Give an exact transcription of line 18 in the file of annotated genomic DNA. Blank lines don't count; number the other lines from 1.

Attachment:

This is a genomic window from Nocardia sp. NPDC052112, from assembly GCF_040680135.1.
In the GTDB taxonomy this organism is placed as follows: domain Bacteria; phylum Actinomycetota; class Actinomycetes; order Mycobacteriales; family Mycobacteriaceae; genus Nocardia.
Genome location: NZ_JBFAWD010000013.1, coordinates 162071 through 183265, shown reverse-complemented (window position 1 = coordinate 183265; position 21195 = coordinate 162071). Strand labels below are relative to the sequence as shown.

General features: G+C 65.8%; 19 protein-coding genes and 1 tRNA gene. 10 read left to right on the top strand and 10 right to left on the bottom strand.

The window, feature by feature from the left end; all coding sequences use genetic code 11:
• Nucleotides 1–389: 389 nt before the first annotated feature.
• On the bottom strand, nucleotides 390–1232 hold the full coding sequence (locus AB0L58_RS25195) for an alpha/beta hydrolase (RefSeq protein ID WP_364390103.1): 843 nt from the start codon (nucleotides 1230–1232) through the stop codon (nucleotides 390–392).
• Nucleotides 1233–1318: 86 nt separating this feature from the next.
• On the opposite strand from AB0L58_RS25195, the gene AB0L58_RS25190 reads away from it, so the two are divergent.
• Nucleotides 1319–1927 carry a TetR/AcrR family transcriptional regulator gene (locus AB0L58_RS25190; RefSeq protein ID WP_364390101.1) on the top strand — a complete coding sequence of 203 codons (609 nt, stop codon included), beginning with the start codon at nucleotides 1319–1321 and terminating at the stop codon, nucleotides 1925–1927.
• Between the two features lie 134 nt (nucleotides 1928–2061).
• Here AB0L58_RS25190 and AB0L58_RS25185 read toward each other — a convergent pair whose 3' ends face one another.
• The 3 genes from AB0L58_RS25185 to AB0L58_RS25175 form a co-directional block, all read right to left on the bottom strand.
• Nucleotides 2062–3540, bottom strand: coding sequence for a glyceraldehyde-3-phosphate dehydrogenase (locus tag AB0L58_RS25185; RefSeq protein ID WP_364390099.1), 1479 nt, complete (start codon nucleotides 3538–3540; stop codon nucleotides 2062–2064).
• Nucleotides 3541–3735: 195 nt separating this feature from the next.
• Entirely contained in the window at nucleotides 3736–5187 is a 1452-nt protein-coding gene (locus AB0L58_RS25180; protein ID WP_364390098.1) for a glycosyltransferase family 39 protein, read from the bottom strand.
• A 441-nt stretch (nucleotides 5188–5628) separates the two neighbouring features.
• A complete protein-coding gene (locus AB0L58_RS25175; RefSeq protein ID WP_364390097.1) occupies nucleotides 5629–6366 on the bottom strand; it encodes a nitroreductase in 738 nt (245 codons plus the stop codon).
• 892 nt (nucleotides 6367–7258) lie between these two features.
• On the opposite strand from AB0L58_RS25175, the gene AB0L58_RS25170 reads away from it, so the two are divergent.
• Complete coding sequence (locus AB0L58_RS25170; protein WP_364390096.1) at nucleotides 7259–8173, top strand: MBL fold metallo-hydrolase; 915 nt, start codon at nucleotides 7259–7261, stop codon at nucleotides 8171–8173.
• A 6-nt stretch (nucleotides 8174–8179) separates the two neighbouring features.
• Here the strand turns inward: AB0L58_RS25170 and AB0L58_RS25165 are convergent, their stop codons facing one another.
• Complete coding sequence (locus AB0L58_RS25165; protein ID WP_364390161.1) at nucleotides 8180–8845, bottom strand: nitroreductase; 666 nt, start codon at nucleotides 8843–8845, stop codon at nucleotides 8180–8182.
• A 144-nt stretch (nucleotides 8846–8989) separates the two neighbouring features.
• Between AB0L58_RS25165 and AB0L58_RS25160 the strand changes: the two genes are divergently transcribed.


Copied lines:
• A complete protein-coding gene (locus AB0L58_RS25175; RefSeq protein ID WP_364390097.1) occupies nucleotides 5629–6366 on the bottom strand; it encodes a nitroreductase in 738 nt (245 codons plus the stop codon).